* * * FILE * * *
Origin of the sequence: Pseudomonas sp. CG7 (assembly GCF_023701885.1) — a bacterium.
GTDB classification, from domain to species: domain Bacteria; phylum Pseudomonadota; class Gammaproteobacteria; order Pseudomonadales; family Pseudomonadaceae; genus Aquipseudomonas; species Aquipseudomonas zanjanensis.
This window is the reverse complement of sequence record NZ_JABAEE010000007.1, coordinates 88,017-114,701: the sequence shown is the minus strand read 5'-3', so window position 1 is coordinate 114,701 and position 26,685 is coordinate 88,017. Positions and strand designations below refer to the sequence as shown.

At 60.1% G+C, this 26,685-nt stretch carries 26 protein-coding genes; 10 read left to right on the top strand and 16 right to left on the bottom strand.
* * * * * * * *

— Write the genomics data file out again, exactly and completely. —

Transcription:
Origin of the sequence: Pseudomonas sp. CG7 (assembly GCF_023701885.1) — a bacterium.
GTDB classification, from domain to species: domain Bacteria; phylum Pseudomonadota; class Gammaproteobacteria; order Pseudomonadales; family Pseudomonadaceae; genus Aquipseudomonas; species Aquipseudomonas zanjanensis.
This window is the reverse complement of sequence record NZ_JABAEE010000007.1, coordinates 88,017-114,701: the sequence shown is the minus strand read 5'-3', so window position 1 is coordinate 114,701 and position 26,685 is coordinate 88,017. Positions and strand designations below refer to the sequence as shown.

At 60.1% G+C, this 26,685-nt stretch carries 26 protein-coding genes; 10 read left to right on the top strand and 16 right to left on the bottom strand.